Celts believed that on Halloween night the ghosts of the dead returned to earth. With their help, the Druids or Celtic priests, could predict the future. It was important because people depended on the natural world which was dangerous and changeable. They wanted to know what their life would be like in the next year.
For this event the Druids built big bonfires, where the people gathered to burn crops and animals. It was a gift to the Celtic gods. During the celebration, the Celts wore costumes made of animal heads and skins. They sang, danced and listened to the stories the Druids told them. When the celebration was over, they went home and brought burning pieces of wood with them. They lit their fires and hoped it would ensure good fortune and protect the family during the winter.
The first celebrations of Halloween in America were public events. Neighbours got together to celebrate the harvest and tell each other stories of the dead. They also sang and danced. By the middle of the nineteenth century, these autumn festivals were common, but Halloween was not yet celebrated everywhere in the country.
In the second half of the nineteenth century, lots of immigrants started coming to America. They helped to make the celebration of Halloween a popular national event. Americans began to dress up in frightening costumes and go from house to house asking for food or money. The most popular characters were witches, ghosts, and vampires. Everyone tried to look as ugly and scary as possible.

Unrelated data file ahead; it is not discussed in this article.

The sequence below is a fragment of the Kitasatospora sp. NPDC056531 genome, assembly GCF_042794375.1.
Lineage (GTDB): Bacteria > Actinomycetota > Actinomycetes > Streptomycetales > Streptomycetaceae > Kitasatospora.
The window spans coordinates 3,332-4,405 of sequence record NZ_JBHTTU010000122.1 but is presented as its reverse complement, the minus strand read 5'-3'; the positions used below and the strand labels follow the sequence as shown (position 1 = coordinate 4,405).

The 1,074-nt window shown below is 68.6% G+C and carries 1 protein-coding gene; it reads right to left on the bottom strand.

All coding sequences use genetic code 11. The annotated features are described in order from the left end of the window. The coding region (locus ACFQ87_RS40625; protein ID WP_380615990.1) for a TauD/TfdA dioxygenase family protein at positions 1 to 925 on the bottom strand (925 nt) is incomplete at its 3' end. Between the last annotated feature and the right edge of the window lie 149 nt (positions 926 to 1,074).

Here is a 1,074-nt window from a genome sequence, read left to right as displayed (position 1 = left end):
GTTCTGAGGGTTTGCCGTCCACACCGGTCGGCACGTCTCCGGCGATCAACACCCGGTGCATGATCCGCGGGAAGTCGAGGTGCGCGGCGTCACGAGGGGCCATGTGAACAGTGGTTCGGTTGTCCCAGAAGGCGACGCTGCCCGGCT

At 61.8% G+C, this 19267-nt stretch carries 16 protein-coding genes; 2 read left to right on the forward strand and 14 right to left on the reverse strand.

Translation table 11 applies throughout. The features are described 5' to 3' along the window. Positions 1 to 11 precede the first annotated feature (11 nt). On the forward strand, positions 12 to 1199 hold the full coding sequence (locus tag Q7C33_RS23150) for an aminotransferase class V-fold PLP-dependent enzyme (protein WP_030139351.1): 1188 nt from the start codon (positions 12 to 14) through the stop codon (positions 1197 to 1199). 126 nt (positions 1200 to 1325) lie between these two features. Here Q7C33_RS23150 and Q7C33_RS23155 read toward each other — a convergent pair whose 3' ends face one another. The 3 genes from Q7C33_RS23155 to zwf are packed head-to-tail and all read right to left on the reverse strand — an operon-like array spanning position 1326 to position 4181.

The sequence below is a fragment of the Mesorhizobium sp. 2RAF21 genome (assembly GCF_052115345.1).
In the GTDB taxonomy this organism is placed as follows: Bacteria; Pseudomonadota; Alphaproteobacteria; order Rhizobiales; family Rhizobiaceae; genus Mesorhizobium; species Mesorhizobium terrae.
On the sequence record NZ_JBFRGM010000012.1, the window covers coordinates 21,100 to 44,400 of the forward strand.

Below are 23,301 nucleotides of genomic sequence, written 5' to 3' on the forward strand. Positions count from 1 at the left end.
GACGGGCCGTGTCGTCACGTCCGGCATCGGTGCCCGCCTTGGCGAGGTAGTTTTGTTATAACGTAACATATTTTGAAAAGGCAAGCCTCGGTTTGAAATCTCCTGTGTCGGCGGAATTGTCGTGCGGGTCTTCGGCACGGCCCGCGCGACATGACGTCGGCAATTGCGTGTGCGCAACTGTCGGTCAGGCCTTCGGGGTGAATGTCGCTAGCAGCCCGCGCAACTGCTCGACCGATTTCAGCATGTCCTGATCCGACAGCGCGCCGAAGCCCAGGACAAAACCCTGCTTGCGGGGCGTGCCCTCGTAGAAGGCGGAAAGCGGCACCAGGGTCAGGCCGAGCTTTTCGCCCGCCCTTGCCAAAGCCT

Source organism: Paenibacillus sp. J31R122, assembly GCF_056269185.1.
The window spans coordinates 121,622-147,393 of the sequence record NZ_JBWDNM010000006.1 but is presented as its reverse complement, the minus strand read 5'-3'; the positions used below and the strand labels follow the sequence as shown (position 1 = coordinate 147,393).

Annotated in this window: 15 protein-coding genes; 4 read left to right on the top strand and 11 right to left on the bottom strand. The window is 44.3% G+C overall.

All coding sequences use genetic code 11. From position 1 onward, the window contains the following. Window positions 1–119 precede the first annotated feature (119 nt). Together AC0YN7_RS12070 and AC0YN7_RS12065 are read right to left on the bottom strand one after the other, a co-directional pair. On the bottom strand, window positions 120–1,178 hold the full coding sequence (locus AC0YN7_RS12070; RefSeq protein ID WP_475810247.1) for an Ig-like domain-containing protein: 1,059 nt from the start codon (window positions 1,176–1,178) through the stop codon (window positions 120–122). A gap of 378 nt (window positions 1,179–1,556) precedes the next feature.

Halloween is closely associated with the Jack-o’-lantern, a pumpkin with a candle inside that shines through the holes to make a horrible face. Most people think that the Jack-o’-lantern is an American tradition. However, the original Jack-o’-lantern was not a pumpkin but a man who, according to the old Irish legend, played a trick on the devil himself. He was punished for that and was accepted neither to heaven nor to hell. The Irish people shared the legend with the Americans and showed them how to make Jack-o’-lantern out of the pumpkin.
By the 1930s, Halloween had been celebrated with parades, town-wide parties and lots of other entertainment. Later a new tendency appeared. By the 1950s, Halloween had changed into a holiday directed mainly at children. On that evening children in costumes travel from house to house in order to ask for treats (such as some sweets, a small present or a few coins) with the question “Trick or treat?” The trick is a threat (usually not working) to perform mischief on the owner of the house if no treat is given. “Trick or treat?” has become a traditional practice on Halloween in many countries.